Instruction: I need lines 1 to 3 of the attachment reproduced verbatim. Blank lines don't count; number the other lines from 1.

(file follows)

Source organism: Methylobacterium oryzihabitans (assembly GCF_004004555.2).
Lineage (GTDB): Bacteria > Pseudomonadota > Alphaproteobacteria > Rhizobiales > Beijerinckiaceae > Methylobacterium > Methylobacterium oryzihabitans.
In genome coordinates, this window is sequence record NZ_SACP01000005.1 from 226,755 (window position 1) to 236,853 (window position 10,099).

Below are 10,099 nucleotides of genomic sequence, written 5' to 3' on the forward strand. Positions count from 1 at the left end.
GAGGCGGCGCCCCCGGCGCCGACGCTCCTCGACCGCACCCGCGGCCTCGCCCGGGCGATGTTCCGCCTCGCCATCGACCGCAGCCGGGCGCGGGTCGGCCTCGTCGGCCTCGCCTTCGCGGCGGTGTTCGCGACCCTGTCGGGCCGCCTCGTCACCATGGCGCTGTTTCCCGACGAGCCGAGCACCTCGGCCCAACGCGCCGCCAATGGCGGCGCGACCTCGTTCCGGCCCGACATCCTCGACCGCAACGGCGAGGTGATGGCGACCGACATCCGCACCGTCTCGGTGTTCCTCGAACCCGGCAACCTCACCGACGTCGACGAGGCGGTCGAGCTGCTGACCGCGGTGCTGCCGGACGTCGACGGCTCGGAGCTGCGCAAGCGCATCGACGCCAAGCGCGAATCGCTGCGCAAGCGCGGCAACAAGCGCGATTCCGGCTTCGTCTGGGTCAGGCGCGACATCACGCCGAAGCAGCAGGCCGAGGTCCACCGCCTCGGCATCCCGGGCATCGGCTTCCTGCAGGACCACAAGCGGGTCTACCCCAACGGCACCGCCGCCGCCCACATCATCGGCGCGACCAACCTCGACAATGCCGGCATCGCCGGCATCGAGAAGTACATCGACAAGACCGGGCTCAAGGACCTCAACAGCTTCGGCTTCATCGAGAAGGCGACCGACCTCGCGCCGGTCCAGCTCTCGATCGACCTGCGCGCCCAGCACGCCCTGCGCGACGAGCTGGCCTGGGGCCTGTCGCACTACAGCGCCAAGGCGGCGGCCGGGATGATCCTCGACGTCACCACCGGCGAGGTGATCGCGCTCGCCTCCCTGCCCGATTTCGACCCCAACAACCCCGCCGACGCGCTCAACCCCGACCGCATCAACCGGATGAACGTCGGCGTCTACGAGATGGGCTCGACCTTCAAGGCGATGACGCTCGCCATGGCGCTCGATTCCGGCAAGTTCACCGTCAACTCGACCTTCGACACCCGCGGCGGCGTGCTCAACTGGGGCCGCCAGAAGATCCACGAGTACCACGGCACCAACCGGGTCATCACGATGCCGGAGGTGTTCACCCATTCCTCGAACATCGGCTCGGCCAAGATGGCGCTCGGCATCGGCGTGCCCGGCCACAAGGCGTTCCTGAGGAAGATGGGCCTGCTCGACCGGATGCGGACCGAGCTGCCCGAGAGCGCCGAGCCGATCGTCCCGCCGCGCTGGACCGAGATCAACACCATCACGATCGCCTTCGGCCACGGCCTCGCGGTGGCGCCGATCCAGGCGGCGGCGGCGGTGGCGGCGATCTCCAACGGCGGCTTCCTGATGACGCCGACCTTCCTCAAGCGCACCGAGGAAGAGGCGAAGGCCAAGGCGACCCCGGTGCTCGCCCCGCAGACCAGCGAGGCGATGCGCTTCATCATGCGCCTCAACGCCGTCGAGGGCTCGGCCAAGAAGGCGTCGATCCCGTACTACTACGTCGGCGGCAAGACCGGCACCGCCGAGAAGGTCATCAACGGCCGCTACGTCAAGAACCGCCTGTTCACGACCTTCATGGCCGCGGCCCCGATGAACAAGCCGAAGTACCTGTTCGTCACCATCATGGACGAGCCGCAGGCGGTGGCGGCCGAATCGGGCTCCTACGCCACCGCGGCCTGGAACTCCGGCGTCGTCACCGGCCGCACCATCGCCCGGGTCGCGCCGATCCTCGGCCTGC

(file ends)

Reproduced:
Source organism: Methylobacterium oryzihabitans (assembly GCF_004004555.2).
Lineage (GTDB): Bacteria > Pseudomonadota > Alphaproteobacteria > Rhizobiales > Beijerinckiaceae > Methylobacterium > Methylobacterium oryzihabitans.
In genome coordinates, this window is sequence record NZ_SACP01000005.1 from 226,755 (window position 1) to 236,853 (window position 10,099).